The fissip is a timand, and one of the most common types of domestic animals native to Zeconis in the Kuhneebo Conglomerate. They are primarily raised as livestock by the kuhneebo for their meat, as dairy animals for their chaon, or sold to other nations.
Appearance and BehaviorEdit
Fissips are large, mostly hairless animals with a predominantly semi-spherical shape, and an orange color when viewed in the visible spectrum. Their bodies are approximately 1.8 meters in diameter and have three large double-kneed legs located above their head and on either side. The side legs are one meter in length, while the top leg is two meters, and each foot has a trio of long claws used to grip onto trees, such as the Iaddora. They have an external sac on the back of their head that fills with chaon so that it can feed their young. A waste sack is located at the center of their back - the point furthest away from its front - where waste solids and liquids are ejected. It can project its waste at high velocity as a defensive mechanism, which allows it to scare off groups of flying predators.
The have a sizable two-stage mouth chamber that directly attaches to their stomach system. A pair of tusks approximately 0.5m in length project from its outer mouth to its tail, extending to nearly 20cm below its rear. These large tusks are used to plant the fissip into a tree, where it then spends several minutes letting itself be pulled down by gravity. As it falls, the bark is inserted into its mouth. After it has fallen nearly a meter, it pulls its head back and forth to snap off the length of bark that is inside it.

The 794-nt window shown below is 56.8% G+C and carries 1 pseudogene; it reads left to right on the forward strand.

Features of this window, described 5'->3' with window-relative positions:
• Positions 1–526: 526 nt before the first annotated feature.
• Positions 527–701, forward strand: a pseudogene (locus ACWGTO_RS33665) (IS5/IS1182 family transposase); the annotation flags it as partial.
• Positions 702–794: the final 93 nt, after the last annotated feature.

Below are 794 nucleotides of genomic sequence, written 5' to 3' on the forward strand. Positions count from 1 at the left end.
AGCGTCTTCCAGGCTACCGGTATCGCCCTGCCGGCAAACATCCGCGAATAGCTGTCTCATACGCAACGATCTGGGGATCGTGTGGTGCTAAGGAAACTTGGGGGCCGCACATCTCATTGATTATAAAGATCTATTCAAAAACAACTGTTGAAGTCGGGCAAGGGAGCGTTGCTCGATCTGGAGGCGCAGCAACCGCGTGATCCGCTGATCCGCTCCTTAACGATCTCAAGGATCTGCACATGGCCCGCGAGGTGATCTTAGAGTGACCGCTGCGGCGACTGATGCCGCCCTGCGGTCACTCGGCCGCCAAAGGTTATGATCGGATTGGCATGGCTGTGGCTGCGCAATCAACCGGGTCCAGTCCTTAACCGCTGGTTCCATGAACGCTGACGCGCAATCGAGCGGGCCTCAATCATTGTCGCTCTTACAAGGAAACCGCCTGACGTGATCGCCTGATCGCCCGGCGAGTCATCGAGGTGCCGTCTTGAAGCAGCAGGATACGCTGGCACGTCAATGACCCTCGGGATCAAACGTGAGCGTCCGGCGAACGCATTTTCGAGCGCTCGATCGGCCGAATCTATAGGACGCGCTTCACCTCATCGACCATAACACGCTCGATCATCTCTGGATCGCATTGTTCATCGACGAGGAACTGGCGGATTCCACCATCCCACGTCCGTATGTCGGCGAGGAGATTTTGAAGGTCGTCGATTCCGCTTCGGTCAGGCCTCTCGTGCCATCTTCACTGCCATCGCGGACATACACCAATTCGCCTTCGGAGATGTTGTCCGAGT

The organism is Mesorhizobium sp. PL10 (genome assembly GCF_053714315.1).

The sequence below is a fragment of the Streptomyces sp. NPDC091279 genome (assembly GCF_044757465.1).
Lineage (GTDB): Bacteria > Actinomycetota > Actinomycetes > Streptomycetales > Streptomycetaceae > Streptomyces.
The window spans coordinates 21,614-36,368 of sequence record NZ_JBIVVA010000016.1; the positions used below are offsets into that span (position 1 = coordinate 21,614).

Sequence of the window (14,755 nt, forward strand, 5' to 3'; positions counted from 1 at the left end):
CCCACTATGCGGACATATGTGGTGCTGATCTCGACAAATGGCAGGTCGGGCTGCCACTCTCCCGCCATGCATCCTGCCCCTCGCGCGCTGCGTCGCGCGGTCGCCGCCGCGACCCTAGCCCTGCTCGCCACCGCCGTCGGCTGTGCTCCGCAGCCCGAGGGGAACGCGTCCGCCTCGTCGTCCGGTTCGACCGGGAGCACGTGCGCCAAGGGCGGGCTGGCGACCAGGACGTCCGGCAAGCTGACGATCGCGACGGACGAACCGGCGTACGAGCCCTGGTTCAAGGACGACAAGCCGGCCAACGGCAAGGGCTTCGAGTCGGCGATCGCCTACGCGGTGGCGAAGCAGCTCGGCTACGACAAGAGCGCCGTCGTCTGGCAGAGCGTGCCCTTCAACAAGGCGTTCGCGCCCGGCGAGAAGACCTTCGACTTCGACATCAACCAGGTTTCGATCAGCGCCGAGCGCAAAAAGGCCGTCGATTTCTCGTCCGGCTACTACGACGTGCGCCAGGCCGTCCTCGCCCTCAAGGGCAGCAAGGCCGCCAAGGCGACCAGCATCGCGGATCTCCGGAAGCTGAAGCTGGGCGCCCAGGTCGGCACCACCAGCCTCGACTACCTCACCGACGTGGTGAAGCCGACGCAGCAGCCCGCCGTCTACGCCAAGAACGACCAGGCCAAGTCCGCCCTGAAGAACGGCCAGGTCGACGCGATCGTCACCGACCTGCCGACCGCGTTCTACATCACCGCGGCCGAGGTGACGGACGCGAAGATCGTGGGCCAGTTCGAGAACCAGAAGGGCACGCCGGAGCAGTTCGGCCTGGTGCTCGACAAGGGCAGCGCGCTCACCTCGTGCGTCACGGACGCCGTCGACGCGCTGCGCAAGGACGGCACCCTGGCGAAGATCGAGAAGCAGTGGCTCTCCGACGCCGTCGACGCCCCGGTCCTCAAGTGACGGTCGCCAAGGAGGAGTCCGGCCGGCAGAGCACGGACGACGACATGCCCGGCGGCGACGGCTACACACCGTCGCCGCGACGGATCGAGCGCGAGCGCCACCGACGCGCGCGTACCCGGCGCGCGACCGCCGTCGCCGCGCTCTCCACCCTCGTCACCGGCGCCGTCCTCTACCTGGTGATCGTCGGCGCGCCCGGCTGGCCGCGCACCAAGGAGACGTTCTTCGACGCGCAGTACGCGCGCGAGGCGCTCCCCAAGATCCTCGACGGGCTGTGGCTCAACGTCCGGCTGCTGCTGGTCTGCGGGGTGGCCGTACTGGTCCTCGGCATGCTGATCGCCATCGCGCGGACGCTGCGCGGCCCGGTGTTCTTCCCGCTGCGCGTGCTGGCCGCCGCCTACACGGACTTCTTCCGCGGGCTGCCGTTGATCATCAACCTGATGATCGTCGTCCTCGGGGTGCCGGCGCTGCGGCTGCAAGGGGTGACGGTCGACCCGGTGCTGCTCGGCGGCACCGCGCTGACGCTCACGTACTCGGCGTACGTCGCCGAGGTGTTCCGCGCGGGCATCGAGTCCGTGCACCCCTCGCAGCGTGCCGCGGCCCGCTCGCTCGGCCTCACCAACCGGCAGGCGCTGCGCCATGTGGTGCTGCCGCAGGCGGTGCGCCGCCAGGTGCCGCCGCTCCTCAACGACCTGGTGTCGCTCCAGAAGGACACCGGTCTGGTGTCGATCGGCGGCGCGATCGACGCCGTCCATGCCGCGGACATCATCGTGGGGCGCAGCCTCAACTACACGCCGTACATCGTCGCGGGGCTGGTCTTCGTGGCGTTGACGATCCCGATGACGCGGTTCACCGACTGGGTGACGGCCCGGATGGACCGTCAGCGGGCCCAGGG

Once it has snapped the bark and closed its lips, the bark is pulled into the rear chamber of its mouth where several circular rows of teeth begin to chew on the wood from every direction as stomach fluids assist in breaking it down. This process takes several hours, until the point where the wood is a pulp that can be pulled into the second chamber of its stomach. This arrangement, with one primary mouth chamber, a combination mouth/stomach chamber, and a stomach chamber, allows a Fissip to gorge itself for half a day until all three chambers are full, so that it can spend days without a new source of food.
Fissips spend the majority of their time eating the bark of trees, occasionally moving onto thicker branches to eat leaves and fruits. They are rarely found on the ground, but when having difficulty finding food they are capable of eating most types of grass.